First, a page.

Did You Know Private Equity Investments are Permissible in Your IRA?

Private equity investments are assets that many heavy hitters have in their investing arsenals. Think about Mitt Romney and Warren Buffet—two incredibly successful and sophisticated individuals who have obviously made quite a bit on these assets. And while, not everyone can invest at the levels those two do, private equity is available to others—and you can invest in them using funds from your self-directed IRA.

Most often, private equity options become available when a business is in need of capital for growth, restructure, product development, or expansion. Many investors seek to buy out private companies that are struggling in an effort to turn the company around before making investment options available to the publicA good looking blond man in a business suit looking out of the window of a highrise considering private equity investments for his IRA. or selling the business for profit. The idea is to strengthen the business and make it more than it was worth so the investors get a return. Doing so can take piles of money that is gained from numerous private investors willing to take risks that have the potential to be incredibly fruitful.

In these situations, the businesses do not have stock options available to the general public on the open market. The offerings are typically limited to accredited investors who have large net worths that can withstand a significant hit should the investment go south.

If you are an accredited investor, you can use your retirement funds to invest in private equity. Self-directed IRAs allow account owners to acquire many alternative investments such as these to grow tax-sheltered income for retirement. So, if you have knowledge and expertise in this realm—you may find these assets an attractive addition to your retirement portfolio.

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How do private equity investments work in a self-directed IRA?

When you invest in private options with retirement funds, your IRA will probably receive ownership in the form of stock. The stock is titled in the name of your retirement plan, not you personally. Dividends are paid when a profit is made, and that income flows directly into your self-directed account. Depending on the type of account you have, that income will either be tax-free or tax-deferred.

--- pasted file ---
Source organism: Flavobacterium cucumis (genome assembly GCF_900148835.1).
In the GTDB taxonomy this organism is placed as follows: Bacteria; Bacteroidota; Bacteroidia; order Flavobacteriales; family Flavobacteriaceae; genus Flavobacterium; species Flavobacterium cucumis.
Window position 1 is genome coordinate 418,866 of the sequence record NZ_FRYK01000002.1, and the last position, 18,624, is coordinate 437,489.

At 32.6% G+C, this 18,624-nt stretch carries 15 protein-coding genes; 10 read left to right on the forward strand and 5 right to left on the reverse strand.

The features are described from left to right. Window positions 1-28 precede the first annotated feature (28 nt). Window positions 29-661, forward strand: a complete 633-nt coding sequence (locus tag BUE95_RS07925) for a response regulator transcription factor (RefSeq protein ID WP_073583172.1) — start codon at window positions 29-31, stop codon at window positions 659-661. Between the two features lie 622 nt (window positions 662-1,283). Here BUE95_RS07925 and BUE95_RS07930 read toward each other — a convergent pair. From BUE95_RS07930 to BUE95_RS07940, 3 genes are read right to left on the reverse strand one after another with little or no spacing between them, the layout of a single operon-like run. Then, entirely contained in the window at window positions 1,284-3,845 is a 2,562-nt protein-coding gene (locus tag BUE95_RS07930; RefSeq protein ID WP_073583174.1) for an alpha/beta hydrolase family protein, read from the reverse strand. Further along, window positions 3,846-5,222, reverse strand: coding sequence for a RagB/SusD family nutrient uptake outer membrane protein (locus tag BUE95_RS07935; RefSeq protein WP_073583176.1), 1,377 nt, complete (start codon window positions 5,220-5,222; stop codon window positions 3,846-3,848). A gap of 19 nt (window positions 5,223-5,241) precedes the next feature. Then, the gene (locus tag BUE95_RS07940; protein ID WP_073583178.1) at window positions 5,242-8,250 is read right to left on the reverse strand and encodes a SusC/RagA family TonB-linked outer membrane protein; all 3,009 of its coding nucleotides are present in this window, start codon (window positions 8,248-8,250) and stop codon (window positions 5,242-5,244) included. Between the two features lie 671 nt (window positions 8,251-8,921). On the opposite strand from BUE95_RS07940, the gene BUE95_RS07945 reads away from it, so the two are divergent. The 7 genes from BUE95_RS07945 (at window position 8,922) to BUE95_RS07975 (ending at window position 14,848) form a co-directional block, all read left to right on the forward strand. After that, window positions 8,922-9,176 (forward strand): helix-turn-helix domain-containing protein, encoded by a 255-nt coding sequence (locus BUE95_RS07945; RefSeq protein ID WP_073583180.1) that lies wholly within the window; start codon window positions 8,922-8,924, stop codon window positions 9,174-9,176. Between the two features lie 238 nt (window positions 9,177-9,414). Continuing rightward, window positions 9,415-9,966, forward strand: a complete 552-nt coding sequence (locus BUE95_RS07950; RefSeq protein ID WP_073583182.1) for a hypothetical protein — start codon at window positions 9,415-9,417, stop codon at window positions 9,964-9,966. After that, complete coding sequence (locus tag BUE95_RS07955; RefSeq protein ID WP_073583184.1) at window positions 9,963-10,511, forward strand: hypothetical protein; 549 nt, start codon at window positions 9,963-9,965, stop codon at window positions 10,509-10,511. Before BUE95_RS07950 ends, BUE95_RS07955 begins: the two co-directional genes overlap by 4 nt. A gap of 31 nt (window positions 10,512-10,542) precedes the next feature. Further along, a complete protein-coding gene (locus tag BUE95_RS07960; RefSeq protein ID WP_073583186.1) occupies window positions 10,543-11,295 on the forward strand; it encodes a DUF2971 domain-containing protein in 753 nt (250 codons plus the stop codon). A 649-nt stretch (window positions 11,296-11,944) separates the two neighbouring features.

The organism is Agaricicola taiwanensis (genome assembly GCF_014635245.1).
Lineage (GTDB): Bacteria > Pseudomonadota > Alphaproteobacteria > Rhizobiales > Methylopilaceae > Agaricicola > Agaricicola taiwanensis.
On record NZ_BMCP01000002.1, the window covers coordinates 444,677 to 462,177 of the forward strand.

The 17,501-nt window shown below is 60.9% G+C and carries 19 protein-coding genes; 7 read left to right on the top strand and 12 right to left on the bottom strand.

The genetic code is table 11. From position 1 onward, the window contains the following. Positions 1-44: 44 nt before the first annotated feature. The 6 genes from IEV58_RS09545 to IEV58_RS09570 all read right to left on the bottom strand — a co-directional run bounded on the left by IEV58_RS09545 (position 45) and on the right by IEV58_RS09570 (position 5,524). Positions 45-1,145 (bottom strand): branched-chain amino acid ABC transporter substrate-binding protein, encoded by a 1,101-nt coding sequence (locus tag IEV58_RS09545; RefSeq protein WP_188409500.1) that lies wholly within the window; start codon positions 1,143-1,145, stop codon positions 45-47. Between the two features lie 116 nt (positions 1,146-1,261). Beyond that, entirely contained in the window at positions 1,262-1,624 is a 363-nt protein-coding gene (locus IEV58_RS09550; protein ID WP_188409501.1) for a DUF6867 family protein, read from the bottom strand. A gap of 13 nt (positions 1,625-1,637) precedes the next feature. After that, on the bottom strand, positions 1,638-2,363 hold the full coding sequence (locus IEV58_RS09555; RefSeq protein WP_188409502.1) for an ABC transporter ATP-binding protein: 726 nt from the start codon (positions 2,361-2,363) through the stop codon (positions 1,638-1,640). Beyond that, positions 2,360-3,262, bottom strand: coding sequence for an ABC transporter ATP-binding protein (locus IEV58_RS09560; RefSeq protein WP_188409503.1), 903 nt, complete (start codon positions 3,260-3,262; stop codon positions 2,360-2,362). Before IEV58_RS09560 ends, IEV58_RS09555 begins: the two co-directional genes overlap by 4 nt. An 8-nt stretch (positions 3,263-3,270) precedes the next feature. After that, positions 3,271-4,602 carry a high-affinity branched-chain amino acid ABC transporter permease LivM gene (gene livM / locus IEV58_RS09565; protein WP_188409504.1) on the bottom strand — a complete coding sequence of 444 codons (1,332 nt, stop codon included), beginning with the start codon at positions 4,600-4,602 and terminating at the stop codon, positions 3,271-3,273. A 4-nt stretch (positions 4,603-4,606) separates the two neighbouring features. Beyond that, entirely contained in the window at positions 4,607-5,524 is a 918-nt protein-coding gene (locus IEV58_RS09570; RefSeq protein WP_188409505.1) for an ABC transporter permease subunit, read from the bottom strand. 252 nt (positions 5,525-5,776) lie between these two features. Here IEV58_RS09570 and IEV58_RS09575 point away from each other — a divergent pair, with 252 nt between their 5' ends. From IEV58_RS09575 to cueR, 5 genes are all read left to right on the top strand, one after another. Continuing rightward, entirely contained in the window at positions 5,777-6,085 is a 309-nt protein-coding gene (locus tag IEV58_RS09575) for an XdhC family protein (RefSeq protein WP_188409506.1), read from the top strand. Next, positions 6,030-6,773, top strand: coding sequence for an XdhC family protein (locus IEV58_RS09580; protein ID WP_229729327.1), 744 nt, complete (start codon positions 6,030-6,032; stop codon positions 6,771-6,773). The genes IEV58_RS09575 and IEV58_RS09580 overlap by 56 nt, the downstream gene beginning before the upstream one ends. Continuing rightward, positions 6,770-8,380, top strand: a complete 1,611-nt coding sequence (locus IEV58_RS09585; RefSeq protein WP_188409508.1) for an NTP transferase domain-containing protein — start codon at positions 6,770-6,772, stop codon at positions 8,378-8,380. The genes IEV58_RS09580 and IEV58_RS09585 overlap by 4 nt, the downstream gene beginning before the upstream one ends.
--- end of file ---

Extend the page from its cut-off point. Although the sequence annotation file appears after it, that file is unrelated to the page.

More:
There are quite a number of IRA providers that do not allow private equity investments—but Advanta IRA does. As a leading self-directed IRA administrator, we allow our clients to invest in nearly every alternative asset permissible in self-directed plans in order to create diversity in their portfolios. Our clients are able to invest in what they know best, putting their own knowledge to work in growing income in their retirement plans.

If you have questions about this article and want to learn more about alternative investments in your self-directed IRA, call us at (800) 425-0653 or send us a message

About Scott Maurer

Scott Maurer, Vice President of Sales for Advanta IRA, is a recognized expert in the field of self-directed IRAs. With a law degree from the University of Florida and as a designated Certified IRA Services Professional (CISP), Scott’s keen understanding of rules and regulations fuels his passion to educate others on the power of investing in alternative assets using self-directed IRAs. Scott is a frequent guest on retirement and investing webinars and podcasts, and he has shown thousands of individuals how to achieve financial freedom by teaching them how to use their retirement funds to invest in private placements, real estate, private lending, and more. Throughout his two decades in the industry, he has watched numerous unique investments unfold, giving him great perspective of what is possible when people take control of their retirement funds and investing decisions.